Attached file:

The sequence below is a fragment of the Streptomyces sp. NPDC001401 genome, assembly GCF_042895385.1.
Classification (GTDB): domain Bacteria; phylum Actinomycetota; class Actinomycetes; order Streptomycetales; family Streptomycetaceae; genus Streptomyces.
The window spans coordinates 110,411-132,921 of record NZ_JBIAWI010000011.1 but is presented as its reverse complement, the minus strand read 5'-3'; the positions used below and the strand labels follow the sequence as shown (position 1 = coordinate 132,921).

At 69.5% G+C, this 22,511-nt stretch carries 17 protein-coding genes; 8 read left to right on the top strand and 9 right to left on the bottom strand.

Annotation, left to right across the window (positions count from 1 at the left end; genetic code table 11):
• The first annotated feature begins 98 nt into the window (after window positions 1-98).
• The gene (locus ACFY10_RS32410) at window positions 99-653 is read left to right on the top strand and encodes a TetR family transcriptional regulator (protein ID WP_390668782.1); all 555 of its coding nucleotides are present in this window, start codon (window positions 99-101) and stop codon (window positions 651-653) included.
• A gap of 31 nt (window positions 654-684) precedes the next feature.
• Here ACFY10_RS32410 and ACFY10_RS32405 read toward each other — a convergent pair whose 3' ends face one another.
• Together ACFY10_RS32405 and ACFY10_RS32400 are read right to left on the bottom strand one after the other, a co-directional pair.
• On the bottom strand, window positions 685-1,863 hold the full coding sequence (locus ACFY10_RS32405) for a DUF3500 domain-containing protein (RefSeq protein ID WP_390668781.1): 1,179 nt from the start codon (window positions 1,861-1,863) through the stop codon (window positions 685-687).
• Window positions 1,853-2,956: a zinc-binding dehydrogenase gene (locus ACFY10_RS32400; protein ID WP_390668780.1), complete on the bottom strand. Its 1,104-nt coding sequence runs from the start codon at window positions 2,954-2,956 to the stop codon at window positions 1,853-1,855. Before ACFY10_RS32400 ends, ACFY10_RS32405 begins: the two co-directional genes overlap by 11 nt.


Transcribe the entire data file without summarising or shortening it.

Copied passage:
The sequence below is a fragment of the Streptomyces sp. NPDC001401 genome, assembly GCF_042895385.1.
Classification (GTDB): domain Bacteria; phylum Actinomycetota; class Actinomycetes; order Streptomycetales; family Streptomycetaceae; genus Streptomyces.
The window spans coordinates 110,411-132,921 of record NZ_JBIAWI010000011.1 but is presented as its reverse complement, the minus strand read 5'-3'; the positions used below and the strand labels follow the sequence as shown (position 1 = coordinate 132,921).

At 69.5% G+C, this 22,511-nt stretch carries 17 protein-coding genes; 8 read left to right on the top strand and 9 right to left on the bottom strand.

Annotation, left to right across the window (positions count from 1 at the left end; genetic code table 11):
• The first annotated feature begins 98 nt into the window (after window positions 1-98).
• The gene (locus ACFY10_RS32410) at window positions 99-653 is read left to right on the top strand and encodes a TetR family transcriptional regulator (protein ID WP_390668782.1); all 555 of its coding nucleotides are present in this window, start codon (window positions 99-101) and stop codon (window positions 651-653) included.
• A gap of 31 nt (window positions 654-684) precedes the next feature.
• Here ACFY10_RS32410 and ACFY10_RS32405 read toward each other — a convergent pair whose 3' ends face one another.
• Together ACFY10_RS32405 and ACFY10_RS32400 are read right to left on the bottom strand one after the other, a co-directional pair.
• On the bottom strand, window positions 685-1,863 hold the full coding sequence (locus ACFY10_RS32405) for a DUF3500 domain-containing protein (RefSeq protein ID WP_390668781.1): 1,179 nt from the start codon (window positions 1,861-1,863) through the stop codon (window positions 685-687).
• Window positions 1,853-2,956: a zinc-binding dehydrogenase gene (locus ACFY10_RS32400; protein ID WP_390668780.1), complete on the bottom strand. Its 1,104-nt coding sequence runs from the start codon at window positions 2,954-2,956 to the stop codon at window positions 1,853-1,855. Before ACFY10_RS32400 ends, ACFY10_RS32405 begins: the two co-directional genes overlap by 11 nt.